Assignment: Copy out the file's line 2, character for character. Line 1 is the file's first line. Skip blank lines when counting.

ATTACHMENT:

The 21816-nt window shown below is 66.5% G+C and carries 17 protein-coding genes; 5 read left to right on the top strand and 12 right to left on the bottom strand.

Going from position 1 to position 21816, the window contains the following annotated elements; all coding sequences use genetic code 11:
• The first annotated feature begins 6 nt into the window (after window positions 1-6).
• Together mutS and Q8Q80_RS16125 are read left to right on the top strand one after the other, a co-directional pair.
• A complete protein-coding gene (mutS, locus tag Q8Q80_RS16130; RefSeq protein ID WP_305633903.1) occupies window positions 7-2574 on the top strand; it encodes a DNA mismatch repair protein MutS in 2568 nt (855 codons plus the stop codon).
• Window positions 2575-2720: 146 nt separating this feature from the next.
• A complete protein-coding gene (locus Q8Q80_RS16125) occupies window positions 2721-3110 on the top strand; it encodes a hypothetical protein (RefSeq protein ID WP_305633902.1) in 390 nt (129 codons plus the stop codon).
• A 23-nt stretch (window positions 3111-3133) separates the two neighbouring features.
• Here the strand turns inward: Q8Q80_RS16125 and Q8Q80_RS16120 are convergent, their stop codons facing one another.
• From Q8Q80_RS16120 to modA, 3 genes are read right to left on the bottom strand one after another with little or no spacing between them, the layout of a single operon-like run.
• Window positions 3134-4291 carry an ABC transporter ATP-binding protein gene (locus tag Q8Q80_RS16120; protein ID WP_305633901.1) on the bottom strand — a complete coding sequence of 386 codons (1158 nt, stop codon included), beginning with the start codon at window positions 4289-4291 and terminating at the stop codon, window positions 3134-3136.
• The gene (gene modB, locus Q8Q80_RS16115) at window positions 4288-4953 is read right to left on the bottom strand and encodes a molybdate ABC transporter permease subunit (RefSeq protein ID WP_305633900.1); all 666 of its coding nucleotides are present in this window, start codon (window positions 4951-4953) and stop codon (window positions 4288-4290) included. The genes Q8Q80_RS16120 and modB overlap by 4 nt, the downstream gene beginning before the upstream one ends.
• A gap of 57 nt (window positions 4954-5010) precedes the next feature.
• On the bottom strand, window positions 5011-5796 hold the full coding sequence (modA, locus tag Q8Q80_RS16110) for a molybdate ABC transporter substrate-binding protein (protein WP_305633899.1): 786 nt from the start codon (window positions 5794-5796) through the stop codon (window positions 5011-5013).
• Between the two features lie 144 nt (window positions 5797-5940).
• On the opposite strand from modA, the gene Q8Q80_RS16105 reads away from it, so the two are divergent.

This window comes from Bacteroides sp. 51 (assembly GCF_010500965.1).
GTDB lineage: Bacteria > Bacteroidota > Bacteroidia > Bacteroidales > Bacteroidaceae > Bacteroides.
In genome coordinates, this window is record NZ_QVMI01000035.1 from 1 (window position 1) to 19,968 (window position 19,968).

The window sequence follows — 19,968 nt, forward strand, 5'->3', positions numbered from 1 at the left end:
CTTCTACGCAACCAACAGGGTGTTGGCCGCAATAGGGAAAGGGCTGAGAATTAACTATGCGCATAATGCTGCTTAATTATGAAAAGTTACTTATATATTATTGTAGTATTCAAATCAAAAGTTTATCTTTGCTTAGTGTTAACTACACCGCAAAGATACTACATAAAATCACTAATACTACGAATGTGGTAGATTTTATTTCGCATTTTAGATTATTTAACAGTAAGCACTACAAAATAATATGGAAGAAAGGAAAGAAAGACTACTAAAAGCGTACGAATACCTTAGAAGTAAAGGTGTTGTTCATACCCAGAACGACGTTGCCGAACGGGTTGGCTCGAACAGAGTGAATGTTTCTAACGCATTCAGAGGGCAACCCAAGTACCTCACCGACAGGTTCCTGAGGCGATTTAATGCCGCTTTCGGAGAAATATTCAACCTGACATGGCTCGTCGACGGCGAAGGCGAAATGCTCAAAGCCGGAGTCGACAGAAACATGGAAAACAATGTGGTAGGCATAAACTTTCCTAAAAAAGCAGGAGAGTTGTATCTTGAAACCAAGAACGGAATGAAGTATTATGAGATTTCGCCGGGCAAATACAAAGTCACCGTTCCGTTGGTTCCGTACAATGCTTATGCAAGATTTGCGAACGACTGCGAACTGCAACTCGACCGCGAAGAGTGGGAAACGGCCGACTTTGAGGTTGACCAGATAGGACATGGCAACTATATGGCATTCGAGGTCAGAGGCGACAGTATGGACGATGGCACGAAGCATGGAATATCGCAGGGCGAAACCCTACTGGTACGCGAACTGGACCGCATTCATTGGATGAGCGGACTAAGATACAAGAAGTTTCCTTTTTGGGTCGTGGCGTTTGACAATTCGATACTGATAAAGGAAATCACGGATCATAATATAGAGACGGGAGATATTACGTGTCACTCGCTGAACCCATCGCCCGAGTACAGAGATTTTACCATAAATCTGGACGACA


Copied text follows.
Going from position 1 to position 21816, the window contains the following annotated elements; all coding sequences use genetic code 11: